Charging up random access memory


Just as magnetic materials have opposing North and South poles, ferroelectric materials have opposing positive charges and negative charges that exhibit measurable differences in electric potential. Researchers at MIT and colleagues in China recently demonstrated this ferroelectric behavior along the edges of atomically thin tin-tellurium film at room temperature.

Measurements showed the energy gap, or bandgap, of this ultra-thin (2-D) film to be about eight times higher than the bandgap in bulk (3-D) tin-tellurium, with an on/off ratio as high as 3,000, they report July 15 in the journal Science. Their findings hold promise for making random access memory (RAM) devices from this special semiconductor material, which is known as a topological crystalline insulator.

“This discovery is very exciting because usually when you decrease the thickness from the 3-D to 2-D, the phase transition temperature always decreases and therefore could destroy the ferroelectricity. But in this case, the [ferroelectric] phase transition temperature increased. It’s quite unusual,” explains MIT postdoc Junwei Liu, a first author of the paper. “As far as we know, this might be the first time to observe this very unusual property.” MIT assistant professor of physics Liang Fu is one of the paper’s senior authors.

Three years’ work

These results follow three years of work based on a prediction by Fu, former student Timothy Hsieh PhD ’15, postdoc Liu (who was then a graduate student at Tsinghua University), and collaborators, that ferroelectric structural distortion in tin-tellurium and similar topological crystalline insulators, would open a tunable bandgap on the surface. Hsieh is now a postdoc at University of California at Santa Barbara. Researchers in the U.S. and Europe, including Vidya Madhavan and Ilija Zeljkovic at Boston College, confirmed this prediction experimentally in bulk materials. “The importance of ferroelectricity in topological crystalline insulators led us to study thin films of tin telluride,” Fu says.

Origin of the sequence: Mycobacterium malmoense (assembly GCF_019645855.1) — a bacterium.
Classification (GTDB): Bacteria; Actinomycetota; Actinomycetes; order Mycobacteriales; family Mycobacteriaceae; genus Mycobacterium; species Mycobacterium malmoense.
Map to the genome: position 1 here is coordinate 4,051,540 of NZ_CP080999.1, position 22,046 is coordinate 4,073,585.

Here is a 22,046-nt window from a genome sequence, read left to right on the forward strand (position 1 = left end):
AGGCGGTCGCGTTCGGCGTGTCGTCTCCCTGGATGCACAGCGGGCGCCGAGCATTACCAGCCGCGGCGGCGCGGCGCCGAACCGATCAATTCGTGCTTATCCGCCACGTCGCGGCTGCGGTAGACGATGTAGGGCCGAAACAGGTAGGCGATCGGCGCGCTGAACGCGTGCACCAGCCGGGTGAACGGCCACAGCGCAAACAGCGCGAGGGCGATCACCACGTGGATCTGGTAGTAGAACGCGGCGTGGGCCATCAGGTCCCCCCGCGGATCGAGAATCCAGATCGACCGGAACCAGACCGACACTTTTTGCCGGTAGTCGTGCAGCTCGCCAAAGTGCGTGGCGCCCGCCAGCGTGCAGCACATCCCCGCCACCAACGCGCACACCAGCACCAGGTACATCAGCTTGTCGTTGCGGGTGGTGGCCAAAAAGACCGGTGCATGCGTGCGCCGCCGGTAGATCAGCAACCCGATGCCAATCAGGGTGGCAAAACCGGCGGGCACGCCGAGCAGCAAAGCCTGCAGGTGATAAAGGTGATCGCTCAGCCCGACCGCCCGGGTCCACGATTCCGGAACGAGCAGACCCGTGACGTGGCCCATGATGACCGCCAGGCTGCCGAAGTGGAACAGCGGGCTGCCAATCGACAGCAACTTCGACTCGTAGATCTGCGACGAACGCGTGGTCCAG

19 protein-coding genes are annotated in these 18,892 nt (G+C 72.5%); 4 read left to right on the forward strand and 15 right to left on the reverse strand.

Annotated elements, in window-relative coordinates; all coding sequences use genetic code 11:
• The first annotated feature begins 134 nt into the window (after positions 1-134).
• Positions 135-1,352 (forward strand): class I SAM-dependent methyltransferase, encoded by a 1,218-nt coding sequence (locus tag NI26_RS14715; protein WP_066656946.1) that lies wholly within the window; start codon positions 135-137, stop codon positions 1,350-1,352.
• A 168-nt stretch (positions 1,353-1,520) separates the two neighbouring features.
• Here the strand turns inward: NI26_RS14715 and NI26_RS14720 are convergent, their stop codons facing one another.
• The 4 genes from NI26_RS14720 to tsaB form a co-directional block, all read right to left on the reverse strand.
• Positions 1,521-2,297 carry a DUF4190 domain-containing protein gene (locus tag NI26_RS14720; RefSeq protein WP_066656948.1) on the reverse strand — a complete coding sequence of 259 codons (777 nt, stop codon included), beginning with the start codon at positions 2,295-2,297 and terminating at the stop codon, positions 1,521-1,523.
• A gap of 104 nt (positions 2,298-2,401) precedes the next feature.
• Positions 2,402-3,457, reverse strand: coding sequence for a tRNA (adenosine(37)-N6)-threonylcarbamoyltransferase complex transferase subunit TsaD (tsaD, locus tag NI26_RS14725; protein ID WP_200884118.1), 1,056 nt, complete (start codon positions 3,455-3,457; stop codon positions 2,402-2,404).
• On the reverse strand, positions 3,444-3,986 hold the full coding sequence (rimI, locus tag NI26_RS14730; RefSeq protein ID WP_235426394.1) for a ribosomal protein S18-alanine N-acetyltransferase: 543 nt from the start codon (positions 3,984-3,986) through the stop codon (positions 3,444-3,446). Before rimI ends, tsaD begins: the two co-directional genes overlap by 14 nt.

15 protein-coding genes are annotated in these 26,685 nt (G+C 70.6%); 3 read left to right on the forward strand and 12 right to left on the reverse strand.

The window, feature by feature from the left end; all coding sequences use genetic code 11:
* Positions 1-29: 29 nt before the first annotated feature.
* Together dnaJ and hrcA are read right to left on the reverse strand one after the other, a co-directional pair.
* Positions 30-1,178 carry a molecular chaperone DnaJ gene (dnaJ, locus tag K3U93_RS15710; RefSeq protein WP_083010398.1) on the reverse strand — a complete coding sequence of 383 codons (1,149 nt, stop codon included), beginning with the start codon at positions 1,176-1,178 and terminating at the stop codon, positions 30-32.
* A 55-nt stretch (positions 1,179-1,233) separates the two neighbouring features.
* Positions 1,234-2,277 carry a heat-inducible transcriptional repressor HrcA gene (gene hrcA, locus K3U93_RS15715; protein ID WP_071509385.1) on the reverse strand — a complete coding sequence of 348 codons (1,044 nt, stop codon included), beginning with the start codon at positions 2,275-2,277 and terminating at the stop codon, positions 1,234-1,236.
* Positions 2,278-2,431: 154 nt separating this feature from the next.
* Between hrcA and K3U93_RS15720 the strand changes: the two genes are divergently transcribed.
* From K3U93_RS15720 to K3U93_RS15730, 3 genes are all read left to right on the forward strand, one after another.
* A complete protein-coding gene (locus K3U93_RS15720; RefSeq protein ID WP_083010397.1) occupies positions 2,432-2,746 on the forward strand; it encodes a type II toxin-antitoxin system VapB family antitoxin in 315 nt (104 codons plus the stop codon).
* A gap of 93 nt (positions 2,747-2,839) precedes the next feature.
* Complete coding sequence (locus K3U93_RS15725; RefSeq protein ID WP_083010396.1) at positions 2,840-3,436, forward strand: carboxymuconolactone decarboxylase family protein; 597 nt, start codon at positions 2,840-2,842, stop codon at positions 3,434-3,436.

Tin-tellurium, which is also known as tin telluride, is classified as a IV-VI semiconductor, because tin (Sn) is from Group IV on the periodic table and tellurium(Te) from Group VI-A. At extremely cold temperatures, below about -283 degrees Fahrenheit, bulk tin-tellurium is a ferroelectric material, which means it becomes polarized with positive and negative electric charges splitting into opposing alignments, but it is not practical for room temperature applications.

Liu, whose work involves theoretical calculations, says in 2013 MIT researchers partnered with experimentalists at Tsinghua University in China to explore ferroelectricity in thin films of the tin-tellurium material. Kai Chang of Tsinghua University in China conducted experiments and is a first author of the Science paper. The paper’s co-authors also include a dozen colleagues at Tsinghua and Renmin Universities and other research facilities in China, and RIKEN Center for Emergent Matter Science in Japan.

A unit cell is the smallest repeating pattern of atoms in the tin-tellurium molecular structure. Built on a base of graphene and silicon carbide, the tin-tellurium layers in the experiments ranged in size from 1 to 8 unit cells. In an actual device, the tin-tellurium would be capped with insulating material, as seen in the illustration in the slideshow above. The new study shows this ferroelectric state persists up to only about 26 F in the single-unit cell thin film tin-tellurium material, but in 2-, 3- and 4-unit cells, the ferroelectric state was robust to 300 kelvins, or 80 F, the highest temperature the experimental apparatus could measure.

“Room-temperature devices could have a very large commercial application. That’s why we are very excited about this work; it’s really robust even in room temperature,” Liu says.

Tests showed that memory could be written through a top gate voltage, which “flips” the in-plane polarization of the ferroelectric film, and read by a voltage tunneling through an edge without erasing the memory state. Evidence of this behavior in a sample that was a mere 16-nanometers in width means that tin-tellurium memory cells could be densely packed. Nanosensors and electronics are also possible.

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